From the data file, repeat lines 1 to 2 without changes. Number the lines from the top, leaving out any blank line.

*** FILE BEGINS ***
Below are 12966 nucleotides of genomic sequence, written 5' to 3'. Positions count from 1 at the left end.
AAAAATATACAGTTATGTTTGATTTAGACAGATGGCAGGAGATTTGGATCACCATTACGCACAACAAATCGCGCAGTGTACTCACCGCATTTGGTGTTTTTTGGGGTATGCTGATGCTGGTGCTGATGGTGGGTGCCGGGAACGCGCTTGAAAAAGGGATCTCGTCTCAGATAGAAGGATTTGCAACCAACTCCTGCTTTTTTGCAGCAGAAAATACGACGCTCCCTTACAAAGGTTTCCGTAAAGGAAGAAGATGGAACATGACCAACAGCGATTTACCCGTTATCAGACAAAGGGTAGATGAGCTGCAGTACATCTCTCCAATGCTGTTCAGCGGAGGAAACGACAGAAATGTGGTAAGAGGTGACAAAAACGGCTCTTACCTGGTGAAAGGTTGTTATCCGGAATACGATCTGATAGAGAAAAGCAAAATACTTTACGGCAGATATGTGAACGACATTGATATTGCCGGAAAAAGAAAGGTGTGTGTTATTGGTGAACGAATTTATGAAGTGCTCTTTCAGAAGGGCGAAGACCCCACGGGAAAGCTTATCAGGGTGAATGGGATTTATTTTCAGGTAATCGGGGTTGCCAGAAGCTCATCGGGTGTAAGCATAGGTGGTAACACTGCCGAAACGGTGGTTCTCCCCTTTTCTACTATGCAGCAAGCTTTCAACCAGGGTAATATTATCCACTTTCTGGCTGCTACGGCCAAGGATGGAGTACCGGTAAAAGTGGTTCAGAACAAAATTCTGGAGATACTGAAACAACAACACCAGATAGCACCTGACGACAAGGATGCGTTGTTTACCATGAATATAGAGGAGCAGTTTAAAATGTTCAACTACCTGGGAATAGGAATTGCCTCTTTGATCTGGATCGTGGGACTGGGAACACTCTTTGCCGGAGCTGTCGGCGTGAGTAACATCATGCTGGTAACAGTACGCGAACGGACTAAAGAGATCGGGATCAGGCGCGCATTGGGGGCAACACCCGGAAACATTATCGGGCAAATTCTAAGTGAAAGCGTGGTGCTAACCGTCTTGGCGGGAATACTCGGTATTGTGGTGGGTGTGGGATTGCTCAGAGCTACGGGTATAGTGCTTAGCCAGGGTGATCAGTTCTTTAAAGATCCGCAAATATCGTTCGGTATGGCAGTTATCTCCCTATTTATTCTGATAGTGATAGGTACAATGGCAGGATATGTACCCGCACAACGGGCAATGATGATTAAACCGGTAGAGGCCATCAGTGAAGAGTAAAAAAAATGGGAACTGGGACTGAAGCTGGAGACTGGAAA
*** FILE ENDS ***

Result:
Below are 12966 nucleotides of genomic sequence, written 5' to 3'. Positions count from 1 at the left end.
AAAAATATACAGTTATGTTTGATTTAGACAGATGGCAGGAGATTTGGATCACCATTACGCACAACAAATCGCGCAGTGTACTCACCGCATTTGGTGTTTTTTGGGGTATGCTGATGCTGGTGCTGATGGTGGGTGCCGGGAACGCGCTTGAAAAAGGGATCTCGTCTCAGATAGAAGGATTTGCAACCAACTCCTGCTTTTTTGCAGCAGAAAATACGACGCTCCCTTACAAAGGTTTCCGTAAAGGAAGAAGATGGAACATGACCAACAGCGATTTACCCGTTATCAGACAAAGGGTAGATGAGCTGCAGTACATCTCTCCAATGCTGTTCAGCGGAGGAAACGACAGAAATGTGGTAAGAGGTGACAAAAACGGCTCTTACCTGGTGAAAGGTTGTTATCCGGAATACGATCTGATAGAGAAAAGCAAAATACTTTACGGCAGATATGTGAACGACATTGATATTGCCGGAAAAAGAAAGGTGTGTGTTATTGGTGAACGAATTTATGAAGTGCTCTTTCAGAAGGGCGAAGACCCCACGGGAAAGCTTATCAGGGTGAATGGGATTTATTTTCAGGTAATCGGGGTTGCCAGAAGCTCATCGGGTGTAAGCATAGGTGGTAACACTGCCGAAACGGTGGTTCTCCCCTTTTCTACTATGCAGCAAGCTTTCAACCAGGGTAATATTATCCACTTTCTGGCTGCTACGGCCAAGGATGGAGTACCGGTAAAAGTGGTTCAGAACAAAATTCTGGAGATACTGAAACAACAACACCAGATAGCACCTGACGACAAGGATGCGTTGTTTACCATGAATATAGAGGAGCAGTTTAAAATGTTCAACTACCTGGGAATAGGAATTGCCTCTTTGATCTGGATCGTGGGACTGGGAACACTCTTTGCCGGAGCTGTCGGCGTGAGTAACATCATGCTGGTAACAGTACGCGAACGGACTAAAGAGATCGGGATCAGGCGCGCATTGGGGGCAACACCCGGAAACATTATCGGGCAAATTCTAAGTGAAAGCGTGGTGCTAACCGTCTTGGCGGGAATACTCGGTATTGTGGTGGGTGTGGGATTGCTCAGAGCTACGGGTATAGTGCTTAGCCAGGGTGATCAGTTCTTTAAAGATCCGCAAATATCGTTCGGTATGGCAGTTATCTCCCTATTTATTCTGATAGTGATAGGTACAATGGCAGGATATGTACCCGCACAACGGGCAATGATGATTAAACCGGTAGAGGCCATCAGTGAAGAGTAAAAAAAATGGGAACTGGGACTGAAGCTGGAGACTGGAAA